Bifolding Door Glossary of Terms

A bifolding door has many different elements and parts. If you are currently researching buying new bifolding doors for your home, your local home improvement company may use terminology to explain bifolding doors and their installation you may not be familiar with.

We have put together this glossary of the most common bifolding door terms to help you.

Bifolding door configuration.

The bifolding door configuration is the design of your bifolding door including the number of door panels and how they open, slide and fold.

Bifolding door sight lines.

Sight lines refer to the visible aluminium profile, mainly when the doors are in the closed position. Sight lines on bifolding doors vary according to the system.

Bifolding door outer frame.

The bifolding door outer frame is the perimeter frame fixed to the structure of the property. The outer frame carries the gearing that makes the bifolding door slide, fold and lock. Outer frames can also contain the seals that keep your door weather resistant.

Bifolding door jambs.

Bifolding door jambs are the sides of your door outer frame. Some systems offer adjustable jambs that the installer moves into position to ensure consistent door clearances throughout the bifolding door assembly. The lock jamb is on the locking side of the door and contains the keeps that the multi point locking on bifolding door engages into.

Bifolding door cill and threshold.

The bifolding door threshold is at the base of your bifolding doors. The rollers sit within the threshold enabling the doors to slide. Beneath the threshold is the cill (also sometimes spelt sill). The requirement for a cill depends on the way the bifolding door is being fitted and the individual property.

Polyester powder coating.

Polyester powder coating is the paint finish applied to bifolding doors. Polyester powder coating is a dry paint process. An electrical charge is applied to the aluminium sections and the coloured powder bonds to the aluminium. The aluminium sections are then placed in a special oven to cure the powder and create the final colour. A bifolding door is available in over 150 different colours.

Bifolding door seals.

The seals on a bifolding door are available in EPDM Rubber or a Q-Lon material. You will find bifolding door seals on the outer frame and the door sashes. When the doors close together and meet the frame, the seals compress to provide weather resistance and protection from the ingress of water or rain.

Thermal break.

A modern aluminium bifolding door has a thermal break. This is a polyamide strip to separate the inside and outer frames of the aluminium extrusion. Thermal breaks insulate the aluminium profile and help with the overall energy efficiency of the bifolding door. The thermal break can be painted white or left naturally black. The thermal break is only visible when the doors are open in the same way the locks, hinges and other components are visible.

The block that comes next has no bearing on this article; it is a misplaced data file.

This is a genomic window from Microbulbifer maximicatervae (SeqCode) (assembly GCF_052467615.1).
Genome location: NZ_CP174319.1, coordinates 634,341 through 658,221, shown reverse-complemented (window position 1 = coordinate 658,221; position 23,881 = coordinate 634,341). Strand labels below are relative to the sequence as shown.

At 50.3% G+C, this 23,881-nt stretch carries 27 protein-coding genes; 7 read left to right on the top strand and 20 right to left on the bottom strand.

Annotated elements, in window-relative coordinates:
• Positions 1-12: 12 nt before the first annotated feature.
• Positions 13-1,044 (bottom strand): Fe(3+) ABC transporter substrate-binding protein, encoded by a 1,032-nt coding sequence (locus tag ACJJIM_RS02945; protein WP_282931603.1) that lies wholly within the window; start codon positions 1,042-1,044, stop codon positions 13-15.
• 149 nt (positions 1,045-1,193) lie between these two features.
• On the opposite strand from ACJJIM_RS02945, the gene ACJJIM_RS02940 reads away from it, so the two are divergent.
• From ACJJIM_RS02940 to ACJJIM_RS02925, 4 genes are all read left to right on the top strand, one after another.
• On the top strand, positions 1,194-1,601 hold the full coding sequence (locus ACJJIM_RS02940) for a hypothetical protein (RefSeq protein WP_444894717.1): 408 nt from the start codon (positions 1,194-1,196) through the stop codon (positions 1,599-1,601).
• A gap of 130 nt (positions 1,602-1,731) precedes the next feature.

Bifolding door leaves.

The bifolding door leaves are the door sashes that slide and fold. Depending upon the configuration, bifolding door sashes contain the traffic door and the intermediate or slave door panels.

Traffic Door.

The traffic door is an independent door that operates just like a regular swing door. A traffic door is most useful in a bifold for convenient access in and out without having to fold all the leaves back. Configure your bifolds with a traffic door if the bifolding door is the only external door in your home. Traffic doors are great for taking out the washing or rubbish and letting out pets quickly and easily.

Intermediate or slave door leaves.

In a door with a traffic door, the remaining doors are referred to as intermediate or slave door leaves.

Bifolding door carriage and top guide.

The bifolding door carriage is a component containing up to six wheels that enable the doors to slide within their track. The bifolding door carriage is found at the bottom of the doors in the threshold. The top guide is a similar component at the head of the doors designed to keep the doors in place as they slide.

Shoot bolts and gearbox.

The slave leaves on a bifolding lock with a handle fitted with a gearbox. The gearbox operates the shoot bolts that engage at the top and bottom of the door locking the door in place.

Bifolding door slave handle and D-Handle.

To pull the doors closed, the D-Handle is a round or square handle positioned above the slave handle. As you hold the D-Handle against the door, the slave handle is rotated to activate the shoot bolts.

You can view all these components and terminology in our Letchworth showroom open Monday to Saturday. On display are many different bifolding door sets within real-world installations so you can see clearly how thresholds, frames, doors and sight lines can work in your home. At Open Living we also have a huge selection of colour swatches for aluminium and our range of integral or fabric blinds and door handles. Contact us today to find out more.

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